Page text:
Press Centre > Articles
Chinese Buyers & Others
5 March 2017
It is a fact that part of the foreign buyers of real estate in Cyprus comes from China. China is such a huge country that one cannot pin point the particular locality that demand comes from. The Chinese are mainly interested for the visa acquisition (not so much for the passport measure) at the lower end budget. They are after the minimum €300.000 residential units and by tradition they direct their interest towards Pafos and to a far lesser extent to other areas. Having said this, there are Chinese Cos who showed interest in large scale investments and developments. At Larnaca two hotels are under development by a joint venture with Chinese, whereas another 5 star hotel is also under way in Sotira village with Chinese involvement. These developments by themselves are encouraging for the building industry, but long term though, hopefully, the introduction of the Chinese market will project Cyprus to China to attract tourists.
What we came to know is that “clean air” is one of the major reasons for the Chinese to look for property market investments (save the days we have dust and regrettably they are increasing) the security and locals hospitality play an important role to this market source. Regrettably there are no clear indications on the number of units bought by Chinese over the recent years (estimated to be around 500 units with a value of €1½ bil.) but we expect that market demand is anticipated to increase as the small Chinese community (see Pafos) becomes more involved in local activity becoming themselves promoters for our real estate and tourism. To this end the much awaited direct flights between Cyprus and China by Cobalt Airways (and others which we expect to follow based on results) will help. Why on earth the Chinese with such a diversity in their own country wish to visit and even reside in Cyprus it is difficult to pinpoint. A Chinese client of ours informed us that “we feel at home, people welcome us as part of the family, the limited crime and no racism, as well as the established community at Pafos, are some of the attractions”.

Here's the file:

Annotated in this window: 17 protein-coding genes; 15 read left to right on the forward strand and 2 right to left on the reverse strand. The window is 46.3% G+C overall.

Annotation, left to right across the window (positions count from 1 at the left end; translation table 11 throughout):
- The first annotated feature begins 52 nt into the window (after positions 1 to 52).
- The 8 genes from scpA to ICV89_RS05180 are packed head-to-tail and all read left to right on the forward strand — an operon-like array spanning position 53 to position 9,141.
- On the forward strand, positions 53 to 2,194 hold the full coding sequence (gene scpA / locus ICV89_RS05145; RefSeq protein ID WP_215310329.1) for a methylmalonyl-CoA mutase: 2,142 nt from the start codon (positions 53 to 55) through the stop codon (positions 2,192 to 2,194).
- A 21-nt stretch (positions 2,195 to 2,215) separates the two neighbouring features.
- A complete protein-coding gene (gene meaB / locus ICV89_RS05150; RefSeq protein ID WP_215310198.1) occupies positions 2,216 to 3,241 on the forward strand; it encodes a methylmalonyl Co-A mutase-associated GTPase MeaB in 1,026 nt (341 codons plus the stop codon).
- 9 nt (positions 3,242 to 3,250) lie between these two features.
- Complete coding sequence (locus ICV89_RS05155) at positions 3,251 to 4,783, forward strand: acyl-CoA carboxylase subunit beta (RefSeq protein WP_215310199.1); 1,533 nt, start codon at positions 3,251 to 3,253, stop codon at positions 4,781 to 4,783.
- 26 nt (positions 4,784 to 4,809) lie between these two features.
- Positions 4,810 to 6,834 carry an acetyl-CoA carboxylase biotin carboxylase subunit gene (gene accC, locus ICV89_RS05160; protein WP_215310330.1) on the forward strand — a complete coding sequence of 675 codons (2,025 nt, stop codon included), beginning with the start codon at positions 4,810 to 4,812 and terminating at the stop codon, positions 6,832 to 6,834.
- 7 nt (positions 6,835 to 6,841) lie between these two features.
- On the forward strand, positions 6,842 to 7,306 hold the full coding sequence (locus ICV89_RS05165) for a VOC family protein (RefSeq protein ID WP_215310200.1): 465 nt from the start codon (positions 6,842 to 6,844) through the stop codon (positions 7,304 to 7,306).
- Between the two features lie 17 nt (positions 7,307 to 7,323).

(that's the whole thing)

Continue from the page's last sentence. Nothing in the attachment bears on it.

What one must be careful with is the Chinese visa agencies which have been developed as estate agents, supported regrettably by various local advocates riding on the golden bang wagon of high commissions. The average commission required by this market source agents is 20% on the sales price, a large amount, but it seems that so far they are getting away with it. Such high commissions are not illegal, but then is it honest? So an apartment which is for sale for €250.000, the price is inflated, say, to €300.000 and sold as such. The visa/Chinese agents provide a commission/advertising/ introduction bill to the seller for the €50.000. so in this case the seller is not liable to pay tax on this extra €50.000 (if accepted by the Income Tax people) but the Chinese buyer in addition to the extra €50.000 he has to pay added transfer fees on the €50.000 difference. We had recently an enquiry from a Chinese investor (through a local advocate) for the amount of €4½ mil. with the required 20% addition. As in other occasion we refuse outright to cooperate for such a scam. On another occasion a Chinese bought one apartment in Larnaca for €300.000 with ordinary 5% commission included and another next door neighbor bought similar apartment for €230.000. They got together and the scam was realized and we hear that the case will lead to Court.
We have written to the Chinese ambassador 3 years ago and we have published 3 times of this situation in this column, but it seems that not only no one wants to listen, but we “collect” a lot of enemies on the way.
It reminds us of the early years of the British market demand with such scams (be it at a much lower scale) and which for various reasons lead to the creation of the Property Action Group with all sorts of bad publicity. We hope that this experience will not be repeated in the future, but it is doubtful and we consider it inevitable. Increasing greed is a sickness in all countries and individuals but it seems Cyprus is a champion with all sorts of back handed procedures, leaving with no chance to the buyer. We would have expected that the advocates which are supposed to advise the Chinese buyers accordingly and carry out a due diligence, would have advised the buyer, but, alas. No wonder in a recent property exhibition in China, some Chinese (presumably buyers) appear with placards objecting to Cyprus etc.
We are told of the following procedure (by a Chinese buyer):
Too late by then”.
Does this not remind you the goings on with the British market 15 years ago with the various British and local cowboy agents who when the going became difficult they left, closing their Cos, leaving their clients alone in the cold?